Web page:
Perhaps inspired by the progress in those states, more organizers than ever are pushing for equality around the country. Preliminary meetings are underway to push for marriage equality in Illinois, and Rhode Islanders are pushing Democratic Senator Jack Reed to support the Respect for Marriage Act, which would repeal DOMA. Reed promised a decision on DOMA “very quickly” — but that was months ago, and he’s been dodging the issue ever since. Meanwhile, in New Hampshire, unconfirmed rumors predict a vote on marriage repeal at some point this week.

There’s a been some international turmoil this week, with a Canadian government attorney arguing that Americans who went to Canada to marry aren’t really married. This came out of left field and is fortunately not the last word on the topic. Almost immediately, higher-level officials stepped in to clarify that Canadian marriages are, in fact, still valid.

Things are a bit shakier in Mexico, where planned marriages have been called off by government decree. Although not specifically allowed, marriage equality isn’t prohibited in Cancun, so organizers were planning to get married and then see what happened. But when officials got wind of their plans, they ordered a halt to the ceremonies pending legal review.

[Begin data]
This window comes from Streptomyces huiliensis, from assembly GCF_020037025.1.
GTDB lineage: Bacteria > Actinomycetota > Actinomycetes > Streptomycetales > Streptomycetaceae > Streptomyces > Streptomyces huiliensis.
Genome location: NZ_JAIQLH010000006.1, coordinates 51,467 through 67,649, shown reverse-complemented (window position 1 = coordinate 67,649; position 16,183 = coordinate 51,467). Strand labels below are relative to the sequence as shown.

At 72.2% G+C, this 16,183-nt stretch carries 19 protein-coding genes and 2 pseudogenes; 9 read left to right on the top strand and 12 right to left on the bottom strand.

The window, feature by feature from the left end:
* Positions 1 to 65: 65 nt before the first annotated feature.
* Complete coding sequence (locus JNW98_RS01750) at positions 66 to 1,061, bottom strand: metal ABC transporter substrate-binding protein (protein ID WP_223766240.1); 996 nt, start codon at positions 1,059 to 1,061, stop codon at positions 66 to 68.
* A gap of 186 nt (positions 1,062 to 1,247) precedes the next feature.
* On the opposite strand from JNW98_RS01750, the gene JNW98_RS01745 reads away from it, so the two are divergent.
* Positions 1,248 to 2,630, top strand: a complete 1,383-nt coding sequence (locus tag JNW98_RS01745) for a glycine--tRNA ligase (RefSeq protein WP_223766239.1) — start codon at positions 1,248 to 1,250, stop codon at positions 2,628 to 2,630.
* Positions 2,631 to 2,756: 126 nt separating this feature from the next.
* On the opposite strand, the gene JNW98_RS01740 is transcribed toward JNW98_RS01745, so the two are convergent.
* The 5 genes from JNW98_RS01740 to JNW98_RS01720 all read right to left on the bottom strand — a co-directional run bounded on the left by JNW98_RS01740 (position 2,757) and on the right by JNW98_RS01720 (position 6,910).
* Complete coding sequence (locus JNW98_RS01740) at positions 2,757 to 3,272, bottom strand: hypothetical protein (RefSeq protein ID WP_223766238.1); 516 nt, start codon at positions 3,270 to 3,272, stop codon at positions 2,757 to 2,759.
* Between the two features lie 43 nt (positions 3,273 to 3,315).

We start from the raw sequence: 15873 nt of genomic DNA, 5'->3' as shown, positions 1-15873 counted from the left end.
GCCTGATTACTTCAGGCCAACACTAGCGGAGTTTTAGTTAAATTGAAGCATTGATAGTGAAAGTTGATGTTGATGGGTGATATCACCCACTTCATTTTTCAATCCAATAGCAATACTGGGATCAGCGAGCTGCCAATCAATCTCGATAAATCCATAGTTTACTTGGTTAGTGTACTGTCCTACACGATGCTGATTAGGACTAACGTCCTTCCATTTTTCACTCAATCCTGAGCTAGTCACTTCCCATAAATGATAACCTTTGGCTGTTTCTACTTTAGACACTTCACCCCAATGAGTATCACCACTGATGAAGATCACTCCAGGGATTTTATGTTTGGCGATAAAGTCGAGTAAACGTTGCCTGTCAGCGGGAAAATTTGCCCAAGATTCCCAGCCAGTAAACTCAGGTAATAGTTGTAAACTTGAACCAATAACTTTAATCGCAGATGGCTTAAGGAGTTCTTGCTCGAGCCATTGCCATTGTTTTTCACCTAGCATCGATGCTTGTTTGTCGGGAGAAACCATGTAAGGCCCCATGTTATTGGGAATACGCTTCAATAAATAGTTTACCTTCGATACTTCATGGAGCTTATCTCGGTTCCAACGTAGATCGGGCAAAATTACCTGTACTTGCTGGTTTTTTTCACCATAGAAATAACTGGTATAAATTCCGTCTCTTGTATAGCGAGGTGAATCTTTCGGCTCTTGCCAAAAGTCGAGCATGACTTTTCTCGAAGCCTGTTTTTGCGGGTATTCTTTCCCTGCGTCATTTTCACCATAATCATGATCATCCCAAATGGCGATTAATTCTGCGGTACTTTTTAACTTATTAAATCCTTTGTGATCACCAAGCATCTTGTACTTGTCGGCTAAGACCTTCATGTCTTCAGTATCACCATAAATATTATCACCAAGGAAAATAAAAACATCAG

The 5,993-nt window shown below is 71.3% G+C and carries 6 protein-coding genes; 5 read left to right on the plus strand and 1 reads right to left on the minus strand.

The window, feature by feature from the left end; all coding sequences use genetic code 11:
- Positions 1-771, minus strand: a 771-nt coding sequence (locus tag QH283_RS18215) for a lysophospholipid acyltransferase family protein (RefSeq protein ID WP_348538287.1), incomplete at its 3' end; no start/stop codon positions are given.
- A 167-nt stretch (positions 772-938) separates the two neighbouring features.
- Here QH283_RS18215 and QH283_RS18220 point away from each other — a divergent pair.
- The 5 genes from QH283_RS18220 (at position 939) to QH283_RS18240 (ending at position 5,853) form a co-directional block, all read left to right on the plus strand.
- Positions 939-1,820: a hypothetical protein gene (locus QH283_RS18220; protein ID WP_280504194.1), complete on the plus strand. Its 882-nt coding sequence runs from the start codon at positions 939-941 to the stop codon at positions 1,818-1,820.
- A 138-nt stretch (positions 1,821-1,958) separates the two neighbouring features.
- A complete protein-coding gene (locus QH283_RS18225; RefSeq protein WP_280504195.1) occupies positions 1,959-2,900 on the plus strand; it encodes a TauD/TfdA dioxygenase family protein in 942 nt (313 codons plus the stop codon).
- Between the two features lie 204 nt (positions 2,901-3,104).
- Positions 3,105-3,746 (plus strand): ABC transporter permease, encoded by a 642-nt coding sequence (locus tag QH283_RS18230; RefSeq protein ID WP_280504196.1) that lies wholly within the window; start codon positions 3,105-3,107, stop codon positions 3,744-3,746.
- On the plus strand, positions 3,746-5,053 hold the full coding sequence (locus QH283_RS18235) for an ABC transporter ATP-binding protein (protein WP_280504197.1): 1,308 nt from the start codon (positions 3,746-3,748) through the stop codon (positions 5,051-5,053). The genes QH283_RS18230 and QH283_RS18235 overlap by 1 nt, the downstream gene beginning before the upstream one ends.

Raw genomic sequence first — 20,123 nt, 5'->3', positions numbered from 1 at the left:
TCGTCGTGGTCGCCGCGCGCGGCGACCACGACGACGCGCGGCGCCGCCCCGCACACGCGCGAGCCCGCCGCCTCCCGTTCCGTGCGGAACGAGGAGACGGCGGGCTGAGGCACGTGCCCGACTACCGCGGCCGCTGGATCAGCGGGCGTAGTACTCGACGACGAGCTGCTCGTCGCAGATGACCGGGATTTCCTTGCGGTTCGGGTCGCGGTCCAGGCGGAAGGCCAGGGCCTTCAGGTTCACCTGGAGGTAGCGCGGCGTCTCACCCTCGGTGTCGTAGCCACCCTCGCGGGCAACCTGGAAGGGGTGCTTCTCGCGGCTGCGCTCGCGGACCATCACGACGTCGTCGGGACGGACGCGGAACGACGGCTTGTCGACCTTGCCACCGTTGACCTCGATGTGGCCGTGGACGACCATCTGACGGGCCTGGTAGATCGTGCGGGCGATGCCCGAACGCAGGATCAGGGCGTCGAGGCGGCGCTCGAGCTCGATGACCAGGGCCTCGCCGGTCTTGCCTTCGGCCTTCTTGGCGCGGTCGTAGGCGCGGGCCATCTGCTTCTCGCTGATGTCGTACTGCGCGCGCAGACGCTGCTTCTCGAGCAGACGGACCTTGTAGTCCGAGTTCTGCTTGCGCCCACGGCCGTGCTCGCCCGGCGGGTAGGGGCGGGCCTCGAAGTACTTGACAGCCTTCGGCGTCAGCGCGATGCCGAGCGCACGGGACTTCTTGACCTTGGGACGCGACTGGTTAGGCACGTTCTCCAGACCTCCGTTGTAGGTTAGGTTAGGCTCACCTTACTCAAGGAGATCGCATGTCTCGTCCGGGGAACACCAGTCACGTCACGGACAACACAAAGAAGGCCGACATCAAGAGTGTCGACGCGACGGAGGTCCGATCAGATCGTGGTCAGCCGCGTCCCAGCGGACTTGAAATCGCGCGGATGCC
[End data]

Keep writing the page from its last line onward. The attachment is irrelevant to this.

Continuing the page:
But there’s some good news coming out of Australia, with an endorsement for marriage equality this week from a professional organization of wedding officiants.

Meanwhile, back here in the US, the wait continues for a ruling from the Ninth Circuit Court of Appeals in the Prop 8 case. That ruling could come any day now with little or no advance notice. The court will either affirm last year’s ruling that Prop 8 should be overturned because it violates the Constitution; or they’ll reverse that finding, thereby denying the freedom to marry from thousands of LGBT couples. They’ll also decide whether the tapes of the initial District Court trial can finally be released to the public.

Either way, AFER is ready to respond the moment that ruling comes. We’ll have immediate news coverage as soon as the ruling’s released, with our all-star legal team explaining what it means and what comes next. And you’ll hear from our plaintiffs — Sandy and Kris and Jeff and Paul — as they explain why their families need the strength and stability that comes with marriage.